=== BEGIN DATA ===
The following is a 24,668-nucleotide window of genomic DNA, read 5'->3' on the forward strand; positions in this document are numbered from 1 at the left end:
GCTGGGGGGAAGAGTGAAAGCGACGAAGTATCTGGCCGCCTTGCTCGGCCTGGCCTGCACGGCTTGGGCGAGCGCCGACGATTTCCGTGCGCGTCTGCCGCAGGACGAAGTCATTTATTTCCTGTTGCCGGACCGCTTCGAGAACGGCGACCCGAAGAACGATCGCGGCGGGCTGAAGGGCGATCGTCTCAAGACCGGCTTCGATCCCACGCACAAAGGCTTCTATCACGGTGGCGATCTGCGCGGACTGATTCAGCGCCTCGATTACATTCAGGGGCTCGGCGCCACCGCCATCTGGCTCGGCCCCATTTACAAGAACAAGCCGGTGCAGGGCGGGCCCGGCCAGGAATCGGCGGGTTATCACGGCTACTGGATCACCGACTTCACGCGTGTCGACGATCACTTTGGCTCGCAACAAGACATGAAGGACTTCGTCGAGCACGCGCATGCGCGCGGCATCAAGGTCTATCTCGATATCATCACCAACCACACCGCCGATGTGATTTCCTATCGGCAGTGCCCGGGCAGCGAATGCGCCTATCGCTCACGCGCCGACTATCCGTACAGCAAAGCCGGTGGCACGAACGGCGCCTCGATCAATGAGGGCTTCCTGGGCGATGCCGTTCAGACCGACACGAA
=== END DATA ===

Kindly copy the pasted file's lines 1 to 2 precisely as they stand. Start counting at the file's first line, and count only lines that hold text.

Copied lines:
The following is a 24,668-nucleotide window of genomic DNA, read 5'->3' on the forward strand; positions in this document are numbered from 1 at the left end:
GCTGGGGGGAAGAGTGAAAGCGACGAAGTATCTGGCCGCCTTGCTCGGCCTGGCCTGCACGGCTTGGGCGAGCGCCGACGATTTCCGTGCGCGTCTGCCGCAGGACGAAGTCATTTATTTCCTGTTGCCGGACCGCTTCGAGAACGGCGACCCGAAGAACGATCGCGGCGGGCTGAAGGGCGATCGTCTCAAGACCGGCTTCGATCCCACGCACAAAGGCTTCTATCACGGTGGCGATCTGCGCGGACTGATTCAGCGCCTCGATTACATTCAGGGGCTCGGCGCCACCGCCATCTGGCTCGGCCCCATTTACAAGAACAAGCCGGTGCAGGGCGGGCCCGGCCAGGAATCGGCGGGTTATCACGGCTACTGGATCACCGACTTCACGCGTGTCGACGATCACTTTGGCTCGCAACAAGACATGAAGGACTTCGTCGAGCACGCGCATGCGCGCGGCATCAAGGTCTATCTCGATATCATCACCAACCACACCGCCGATGTGATTTCCTATCGGCAGTGCCCGGGCAGCGAATGCGCCTATCGCTCACGCGCCGACTATCCGTACAGCAAAGCCGGTGGCACGAACGGCGCCTCGATCAATGAGGGCTTCCTGGGCGATGCCGTTCAGACCGACACGAA